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Five Wowing, Head-Scratching Features of the Oregon Coast

Published 05/11/2020 at 5:44 AM PDT
By Oregon Coast Beach Connection staff

Five Wowing, Head-Scratching Features of the Oregon Coast

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(Oregon Coast) – During this unusual and painful period that the beaches are closed, Oregon Coast Beach Connection is still providing information about the coast and artcles / images that serve as distraction or useful in the future.

Along these beaches, there’s always something new to discover. Sometimes, this is simply out in the open, hiding in plain sight. Other times, it lurks in an odd corner or maybe only happens at certain times of the year. The most surprising rock structures and features await the intrepid explorer willing to check things out in a little more detail. (Above: an oddity at Fogarty Beach)

Here are five such wowing features of the coast you likely don’t know anything about.

The Freak Zone of Fogarty. Near Depoe Bay, Fogarty Beach is more of a wonder than people think. The truely striking sights emerge in winter when sand levels get low enough, showing off bizarre ruts in the bedrock and downright surreal shapes that sometimes look like petrified dinosaur eggs. Then there are a shocking proliferation of fossils embedded in the rocks here.

Fogarty Beach is a wild little place visually in the first place, but it’s winter when the really wowing stuff happens. Explanations in the link. (Also see the Surfrider Inn and its Sirens Oceanfront Restaurant for a rewarding hangout that overlooks this beach).


Ocean Canyon at Cape Kiwanda. Ten years ago, this really didn’t exist. About 2011, a gigantic arch sitting at the northern face of the Pacific City wonder crumbled, leaving a vast graveyard of massive boulders around it. This accomplished two things: it somewhat sealed off the raging sea from escaping out that northern tip, and then the boulders interacted with the sands and tides and more sand was built up around them.

This enabled humans to peek into that rather mysterious area where the cape gets broken up into surrealistically-shaped islands, with a kind of ocean canyon in between. You could now wander to that edge, whereas before you couldn’t get near it. Now you see all the complex lines and intense colors of this part of Cape Kiwanda. Hotels in Pacific City

Alien Planet of Shore Acres. Few places on the Oregon coast are quite as dramatically alien and downright insane at the same time as Shore Acres State Park near Coos Bay. While the upper part is a serene garden and viewpoint to the oceanic chaos that fires off, it’s that area down below that is equally as striking as the sometimes 50-foot monsters that get created by the tides here.

So – obviously – don’t go down there when that stormy show is happening.

On that lower area of Shore Acres, it’s a dazzling other world of intricate shapes and downright head-scratching features. It’s highlighted by weird layers that jut upwards at a 40-degree angle, themselves covered in strange markings and vastly complex details. Some sections of this geologists’ dreamland are curvy and snaking in shape, twisting and winding in elaborate ways. Other parts feature darkened mushroom-like blobs covered in pockmarks; one of these is shaped more like an elongated elliptical and stretching at a strange diagonal.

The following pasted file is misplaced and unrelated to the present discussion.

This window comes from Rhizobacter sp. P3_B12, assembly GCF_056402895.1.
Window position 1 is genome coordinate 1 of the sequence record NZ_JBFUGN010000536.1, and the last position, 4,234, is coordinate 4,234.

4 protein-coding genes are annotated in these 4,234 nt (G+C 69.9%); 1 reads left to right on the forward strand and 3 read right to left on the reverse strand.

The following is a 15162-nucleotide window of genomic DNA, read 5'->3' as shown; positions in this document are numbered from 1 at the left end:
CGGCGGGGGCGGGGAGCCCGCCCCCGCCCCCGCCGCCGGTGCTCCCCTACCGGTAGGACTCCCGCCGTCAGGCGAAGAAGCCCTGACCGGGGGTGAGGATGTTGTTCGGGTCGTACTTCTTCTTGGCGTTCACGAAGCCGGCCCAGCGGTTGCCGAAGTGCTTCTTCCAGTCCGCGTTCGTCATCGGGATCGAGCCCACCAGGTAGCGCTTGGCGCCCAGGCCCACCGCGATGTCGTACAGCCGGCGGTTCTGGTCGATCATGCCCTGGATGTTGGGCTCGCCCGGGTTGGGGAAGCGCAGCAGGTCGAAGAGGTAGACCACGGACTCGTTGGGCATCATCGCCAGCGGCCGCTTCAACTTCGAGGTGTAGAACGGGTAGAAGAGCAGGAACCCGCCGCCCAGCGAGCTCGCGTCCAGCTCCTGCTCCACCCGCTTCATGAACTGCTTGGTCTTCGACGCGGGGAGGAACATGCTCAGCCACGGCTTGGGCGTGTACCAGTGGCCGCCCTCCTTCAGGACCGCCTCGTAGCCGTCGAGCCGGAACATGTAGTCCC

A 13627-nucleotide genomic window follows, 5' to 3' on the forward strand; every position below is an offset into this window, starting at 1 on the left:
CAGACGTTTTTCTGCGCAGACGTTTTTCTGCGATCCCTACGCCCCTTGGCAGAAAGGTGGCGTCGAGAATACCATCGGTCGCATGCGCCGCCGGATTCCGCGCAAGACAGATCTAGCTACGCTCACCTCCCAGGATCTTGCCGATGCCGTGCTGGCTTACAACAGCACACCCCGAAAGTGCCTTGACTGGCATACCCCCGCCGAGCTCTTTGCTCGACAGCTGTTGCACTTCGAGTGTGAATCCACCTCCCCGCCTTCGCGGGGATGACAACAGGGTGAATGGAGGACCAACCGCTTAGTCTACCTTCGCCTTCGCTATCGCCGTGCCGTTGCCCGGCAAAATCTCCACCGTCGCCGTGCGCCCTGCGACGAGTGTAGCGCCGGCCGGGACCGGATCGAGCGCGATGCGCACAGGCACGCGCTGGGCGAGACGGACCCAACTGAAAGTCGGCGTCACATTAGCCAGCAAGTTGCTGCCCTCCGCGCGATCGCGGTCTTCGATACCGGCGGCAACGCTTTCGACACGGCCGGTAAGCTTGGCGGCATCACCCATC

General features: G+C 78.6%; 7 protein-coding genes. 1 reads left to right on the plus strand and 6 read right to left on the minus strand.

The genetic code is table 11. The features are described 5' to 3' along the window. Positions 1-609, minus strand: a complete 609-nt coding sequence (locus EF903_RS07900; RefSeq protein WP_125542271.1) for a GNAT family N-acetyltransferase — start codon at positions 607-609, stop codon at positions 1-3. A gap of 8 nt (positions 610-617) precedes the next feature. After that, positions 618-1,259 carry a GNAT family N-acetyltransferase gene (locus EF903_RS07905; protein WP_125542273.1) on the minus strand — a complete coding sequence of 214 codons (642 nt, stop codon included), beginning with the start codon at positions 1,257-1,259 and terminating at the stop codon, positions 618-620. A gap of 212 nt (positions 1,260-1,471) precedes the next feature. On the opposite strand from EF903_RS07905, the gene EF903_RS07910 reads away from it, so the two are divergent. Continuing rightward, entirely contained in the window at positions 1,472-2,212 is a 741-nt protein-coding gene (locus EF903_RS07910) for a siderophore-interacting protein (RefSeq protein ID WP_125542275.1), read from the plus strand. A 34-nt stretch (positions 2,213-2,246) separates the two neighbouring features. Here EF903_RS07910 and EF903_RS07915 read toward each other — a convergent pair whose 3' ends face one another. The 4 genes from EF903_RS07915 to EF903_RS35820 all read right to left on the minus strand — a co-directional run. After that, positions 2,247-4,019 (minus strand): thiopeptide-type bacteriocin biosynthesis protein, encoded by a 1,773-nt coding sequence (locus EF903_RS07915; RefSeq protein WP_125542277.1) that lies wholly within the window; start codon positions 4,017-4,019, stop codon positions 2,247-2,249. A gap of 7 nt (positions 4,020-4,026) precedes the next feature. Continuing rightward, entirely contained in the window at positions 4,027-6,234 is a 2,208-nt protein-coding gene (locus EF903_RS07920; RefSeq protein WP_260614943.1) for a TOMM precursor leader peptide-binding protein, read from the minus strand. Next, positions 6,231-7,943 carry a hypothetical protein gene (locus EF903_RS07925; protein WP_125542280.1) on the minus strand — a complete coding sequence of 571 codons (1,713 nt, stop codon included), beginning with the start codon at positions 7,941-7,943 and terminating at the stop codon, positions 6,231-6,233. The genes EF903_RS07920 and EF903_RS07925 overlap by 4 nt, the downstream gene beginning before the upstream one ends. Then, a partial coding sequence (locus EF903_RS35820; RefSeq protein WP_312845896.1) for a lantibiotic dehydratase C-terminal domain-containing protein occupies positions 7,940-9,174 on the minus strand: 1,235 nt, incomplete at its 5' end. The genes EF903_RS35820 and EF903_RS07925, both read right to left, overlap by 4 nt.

Other areas host honeycomb shapes that seem to ooze along the landscape, often in shifting colors. Another chunk looks as if it sort of melted once, and yet another piece of this puzzle has remarkable ridges around it, like grooves on a container lid. Along the sandy cove that neighbors all thisyou may even find a green rock structure or two.

Puzzling Brass Signs at Hug Point, Neskowin. Sometimes the delights are in the details, and some of these are puzzling. Among them are two odd little manmade features embedded at Hug Point near Cannon Beach and at Proposal Rock in Neskowin.

At Neskowin, it has visible concrete around it. Whatever they are they’re eye-popping, stuck in the middle of an ancient natural feature. Both contain the inscription of Pacific Power and Light, and they seem to include an elevation.

Oregon Coast Beach Connection contacted Pacific Power in recent years and they had no record of these. However, a spokesman there theorized they were originally used by the power company in the '20s as survey markers.

This leads to more questions no one had the answer to: what was the power company surveying for? At Hug Point, it’s embedded in the old road that was blasted into the headland in the early 1900s. There’s absolutely no line-of-sight to anything useful nearby, such as an open space that could host power lines. Hotels in Cannon Beach - Where to eat - Cannon Beach Maps and Virtual Tours


Cube Rock, Manzanita. Traveling between Oswald West State Park and the Neahkahnie Lookouts near Manzanita, you have to look carefully. Down a grassy slope near a gravel pullout, you may spot a rather angular rock structure. Not until you go down a ways do you realize it’s one big, basalt column jutting up from the ocean, like a small but soaring island.

This is Cube Rock, so named at least 100 years ago. It’s a spectacular oddity, looking a little like a gigantic Roman ruin of sorts.

Head to the viewpoints at the edge of the cliffs (do NOT take kids here) and you’ll also spot Pulpit Rock just to the south. Hotels in Manzanita, Wheeler



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